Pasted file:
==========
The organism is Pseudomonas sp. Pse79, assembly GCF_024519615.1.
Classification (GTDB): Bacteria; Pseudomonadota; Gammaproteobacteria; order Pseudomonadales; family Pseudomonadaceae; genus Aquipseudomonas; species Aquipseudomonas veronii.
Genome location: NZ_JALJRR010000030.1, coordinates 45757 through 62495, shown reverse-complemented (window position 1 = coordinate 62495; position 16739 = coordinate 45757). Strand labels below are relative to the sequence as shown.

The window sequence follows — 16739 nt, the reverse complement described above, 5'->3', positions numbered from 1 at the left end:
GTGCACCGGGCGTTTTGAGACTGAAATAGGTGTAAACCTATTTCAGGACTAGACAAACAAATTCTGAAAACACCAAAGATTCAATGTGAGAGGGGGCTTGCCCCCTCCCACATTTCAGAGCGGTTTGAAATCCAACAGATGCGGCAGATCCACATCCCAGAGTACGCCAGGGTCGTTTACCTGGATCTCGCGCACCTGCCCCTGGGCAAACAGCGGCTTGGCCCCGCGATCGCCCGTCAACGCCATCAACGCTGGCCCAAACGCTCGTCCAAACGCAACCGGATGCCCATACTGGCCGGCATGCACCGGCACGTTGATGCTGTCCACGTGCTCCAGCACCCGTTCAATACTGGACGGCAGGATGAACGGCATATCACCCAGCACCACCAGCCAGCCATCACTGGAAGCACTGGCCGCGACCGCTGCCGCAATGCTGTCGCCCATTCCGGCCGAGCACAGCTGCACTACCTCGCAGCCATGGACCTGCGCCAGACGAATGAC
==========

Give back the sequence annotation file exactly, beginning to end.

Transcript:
The organism is Pseudomonas sp. Pse79, assembly GCF_024519615.1.
Classification (GTDB): Bacteria; Pseudomonadota; Gammaproteobacteria; order Pseudomonadales; family Pseudomonadaceae; genus Aquipseudomonas; species Aquipseudomonas veronii.
Genome location: NZ_JALJRR010000030.1, coordinates 45757 through 62495, shown reverse-complemented (window position 1 = coordinate 62495; position 16739 = coordinate 45757). Strand labels below are relative to the sequence as shown.

The window sequence follows — 16739 nt, the reverse complement described above, 5'->3', positions numbered from 1 at the left end:
GTGCACCGGGCGTTTTGAGACTGAAATAGGTGTAAACCTATTTCAGGACTAGACAAACAAATTCTGAAAACACCAAAGATTCAATGTGAGAGGGGGCTTGCCCCCTCCCACATTTCAGAGCGGTTTGAAATCCAACAGATGCGGCAGATCCACATCCCAGAGTACGCCAGGGTCGTTTACCTGGATCTCGCGCACCTGCCCCTGGGCAAACAGCGGCTTGGCCCCGCGATCGCCCGTCAACGCCATCAACGCTGGCCCAAACGCTCGTCCAAACGCAACCGGATGCCCATACTGGCCGGCATGCACCGGCACGTTGATGCTGTCCACGTGCTCCAGCACCCGTTCAATACTGGACGGCAGGATGAACGGCATATCACCCAGCACCACCAGCCAGCCATCACTGGAAGCACTGGCCGCGACCGCTGCCGCAATGCTGTCGCCCATTCCGGCCGAGCACAGCTGCACTACCTCGCAGCCATGGACCTGCGCCAGACGAATGAC